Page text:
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Discussion Starter #1 (Edited)
I'm kind of new to rifles, and I've seen some of the other pictures of HK91 clones with wood pistol grips. My grip seems to be one piece with the lower. How can I get a wood grip on my rifle, what do I need to buy? Any tutorials? yea I'm a giant newbie.

Thanks,
TR
 

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As robag99 says, you should be able to get everything at RTG - you'll also need the grip screw if the clipped and pinned lower doesn't come with one and I believe a shorter safety selector - however, I've never messed with any of the plastic lowers so I may be missing something. Your trigger group should come right out of the plastic lower as an assembly, just turn the safety selector around until you can pull it out, then the whole trigger group should slide out. Drop into the metal lower and install the shorter selector lever.

Now the grip I do know a lot about :wink:

They're shipped unfinished, sanded to 80 grit or so. When finishing one, I sand at 100 or 120 grit, followed by 220 grit and then some fine steel wool. You can sand finer if you like, but I generally stop at 220. Burnishing with steel wool will show up any scratches that may have been hiding from you. You can also wet it with a damp cloth before the steel wool, that will show any of the coarser scratches, remove dust, and raise the grain a bit. Following with the steel wool will then cut off the raised grain and give you a smoother finish.

For stain, I often use a mix of minwax "gunstock" and "English chestnut", half and half. This warms up some of the plainer walnut nicely. Not all walnut needs it though, some looks fine just with oil or varnish and no stain. You can get an idea of the finished color before staining by wiping a bit of mineral spirits on the wood after sanding. If you're matching to surplus German stocks, you might need a bit redder stain, like "red mahogany". All the surplus stocks I've messed with have been birch with a heavy red stain, though I've heard early ones were walnut (never seen one myself though). The stain they used seemes to have been a dyed and thinned raw oil, in some cases it penetrates entirely through the part.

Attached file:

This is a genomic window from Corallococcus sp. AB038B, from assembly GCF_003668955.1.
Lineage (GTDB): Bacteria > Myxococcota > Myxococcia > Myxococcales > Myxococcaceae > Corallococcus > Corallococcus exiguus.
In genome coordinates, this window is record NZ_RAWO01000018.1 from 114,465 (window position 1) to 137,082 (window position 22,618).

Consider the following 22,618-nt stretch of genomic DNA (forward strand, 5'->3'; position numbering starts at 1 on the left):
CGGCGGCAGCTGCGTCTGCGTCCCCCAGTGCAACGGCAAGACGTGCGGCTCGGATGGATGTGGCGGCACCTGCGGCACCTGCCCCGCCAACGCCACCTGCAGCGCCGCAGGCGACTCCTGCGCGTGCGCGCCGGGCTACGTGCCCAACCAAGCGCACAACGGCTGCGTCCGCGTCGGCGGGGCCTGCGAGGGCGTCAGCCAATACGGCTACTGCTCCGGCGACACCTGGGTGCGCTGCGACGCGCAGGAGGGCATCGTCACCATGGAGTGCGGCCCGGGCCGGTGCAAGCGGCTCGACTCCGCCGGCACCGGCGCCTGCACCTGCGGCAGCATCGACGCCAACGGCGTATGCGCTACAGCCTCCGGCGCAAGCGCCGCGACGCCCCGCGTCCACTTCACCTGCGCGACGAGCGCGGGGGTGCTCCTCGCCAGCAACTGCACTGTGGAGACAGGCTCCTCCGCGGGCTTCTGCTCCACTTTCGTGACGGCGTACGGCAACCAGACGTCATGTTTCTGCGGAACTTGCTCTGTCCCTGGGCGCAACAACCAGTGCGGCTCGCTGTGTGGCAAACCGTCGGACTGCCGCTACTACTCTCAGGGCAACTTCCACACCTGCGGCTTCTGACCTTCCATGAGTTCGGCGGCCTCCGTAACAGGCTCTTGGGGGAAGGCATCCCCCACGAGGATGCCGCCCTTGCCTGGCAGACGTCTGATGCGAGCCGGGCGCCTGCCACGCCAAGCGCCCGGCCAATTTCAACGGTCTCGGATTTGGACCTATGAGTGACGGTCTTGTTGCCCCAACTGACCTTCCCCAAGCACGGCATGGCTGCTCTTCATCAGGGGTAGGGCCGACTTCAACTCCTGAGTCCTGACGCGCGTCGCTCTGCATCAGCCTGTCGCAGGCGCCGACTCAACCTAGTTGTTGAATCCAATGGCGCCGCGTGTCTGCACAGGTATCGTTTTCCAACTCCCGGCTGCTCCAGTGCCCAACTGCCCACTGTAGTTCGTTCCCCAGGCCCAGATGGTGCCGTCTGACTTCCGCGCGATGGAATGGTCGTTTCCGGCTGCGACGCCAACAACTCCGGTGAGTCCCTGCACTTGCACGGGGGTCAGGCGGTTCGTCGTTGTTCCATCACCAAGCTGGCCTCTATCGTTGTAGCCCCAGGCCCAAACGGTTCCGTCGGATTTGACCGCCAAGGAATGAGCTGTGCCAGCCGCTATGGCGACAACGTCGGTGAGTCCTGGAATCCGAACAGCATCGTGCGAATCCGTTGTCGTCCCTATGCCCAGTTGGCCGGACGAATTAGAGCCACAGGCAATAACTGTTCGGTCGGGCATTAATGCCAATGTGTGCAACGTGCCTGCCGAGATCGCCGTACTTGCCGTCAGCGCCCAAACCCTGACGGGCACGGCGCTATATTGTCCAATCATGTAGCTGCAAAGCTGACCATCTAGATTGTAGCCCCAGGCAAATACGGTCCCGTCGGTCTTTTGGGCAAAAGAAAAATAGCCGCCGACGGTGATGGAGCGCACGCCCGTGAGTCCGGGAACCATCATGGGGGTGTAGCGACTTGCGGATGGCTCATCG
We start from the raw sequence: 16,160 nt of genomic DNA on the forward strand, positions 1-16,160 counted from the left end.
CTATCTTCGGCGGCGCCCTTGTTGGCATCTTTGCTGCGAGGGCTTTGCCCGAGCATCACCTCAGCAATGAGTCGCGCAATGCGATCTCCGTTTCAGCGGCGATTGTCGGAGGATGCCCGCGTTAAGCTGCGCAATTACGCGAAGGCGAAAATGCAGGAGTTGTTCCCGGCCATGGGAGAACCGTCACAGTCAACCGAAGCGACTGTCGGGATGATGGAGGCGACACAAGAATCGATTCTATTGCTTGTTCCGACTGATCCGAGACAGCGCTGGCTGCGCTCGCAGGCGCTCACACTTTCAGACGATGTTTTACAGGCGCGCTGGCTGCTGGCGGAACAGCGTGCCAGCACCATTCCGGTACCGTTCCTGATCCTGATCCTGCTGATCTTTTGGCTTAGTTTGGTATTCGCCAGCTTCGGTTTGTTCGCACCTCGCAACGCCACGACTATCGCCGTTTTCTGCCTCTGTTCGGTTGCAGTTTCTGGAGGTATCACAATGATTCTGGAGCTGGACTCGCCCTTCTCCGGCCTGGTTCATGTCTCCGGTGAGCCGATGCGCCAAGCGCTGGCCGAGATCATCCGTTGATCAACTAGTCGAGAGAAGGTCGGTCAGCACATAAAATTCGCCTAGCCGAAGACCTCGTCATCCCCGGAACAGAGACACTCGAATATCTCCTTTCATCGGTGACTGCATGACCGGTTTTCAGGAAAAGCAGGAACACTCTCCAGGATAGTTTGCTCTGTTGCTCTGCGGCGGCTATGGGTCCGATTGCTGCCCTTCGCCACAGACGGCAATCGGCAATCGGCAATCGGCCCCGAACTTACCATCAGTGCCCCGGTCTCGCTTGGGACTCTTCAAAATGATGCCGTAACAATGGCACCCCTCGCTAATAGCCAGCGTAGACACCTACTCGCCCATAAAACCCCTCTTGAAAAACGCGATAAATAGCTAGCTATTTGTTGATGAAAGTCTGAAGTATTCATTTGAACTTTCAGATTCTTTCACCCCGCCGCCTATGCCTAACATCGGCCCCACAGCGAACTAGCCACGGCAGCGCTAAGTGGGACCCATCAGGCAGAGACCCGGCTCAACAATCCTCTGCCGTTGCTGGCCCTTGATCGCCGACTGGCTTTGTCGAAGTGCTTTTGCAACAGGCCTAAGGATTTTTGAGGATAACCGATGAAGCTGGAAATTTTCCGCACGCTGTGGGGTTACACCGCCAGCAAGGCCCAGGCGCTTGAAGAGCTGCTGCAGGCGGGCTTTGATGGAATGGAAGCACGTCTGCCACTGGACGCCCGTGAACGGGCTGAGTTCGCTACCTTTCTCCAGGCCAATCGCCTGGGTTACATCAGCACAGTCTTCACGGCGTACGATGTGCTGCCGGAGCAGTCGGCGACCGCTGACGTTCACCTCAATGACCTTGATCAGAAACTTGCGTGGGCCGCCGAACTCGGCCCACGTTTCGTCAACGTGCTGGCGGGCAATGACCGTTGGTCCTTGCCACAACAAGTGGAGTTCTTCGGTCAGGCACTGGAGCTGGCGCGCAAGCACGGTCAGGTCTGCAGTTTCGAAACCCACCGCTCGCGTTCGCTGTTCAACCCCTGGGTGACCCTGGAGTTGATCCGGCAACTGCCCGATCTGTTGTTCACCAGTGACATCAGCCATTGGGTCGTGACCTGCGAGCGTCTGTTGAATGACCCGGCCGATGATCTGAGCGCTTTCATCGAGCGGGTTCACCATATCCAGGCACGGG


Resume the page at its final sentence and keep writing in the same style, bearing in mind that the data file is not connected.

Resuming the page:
Most stain products you buy are wiped or brushed on, then the excess wiped off. They have some mineral pigments in addition to dye, so leaving a heavy application to dry without wiping will give you a muddy look. So apply stain, let stand a few minutes, then wipe off the excess. Leave it to dry overnight, then apply a clear topcoat like Danish oil, boiled linseed oil, or a wiping varnish. Its best to do several very thin coats than a heavy application that requires steel wooling to smooth back out - you risk burnishing through in the high spots in that case.
 
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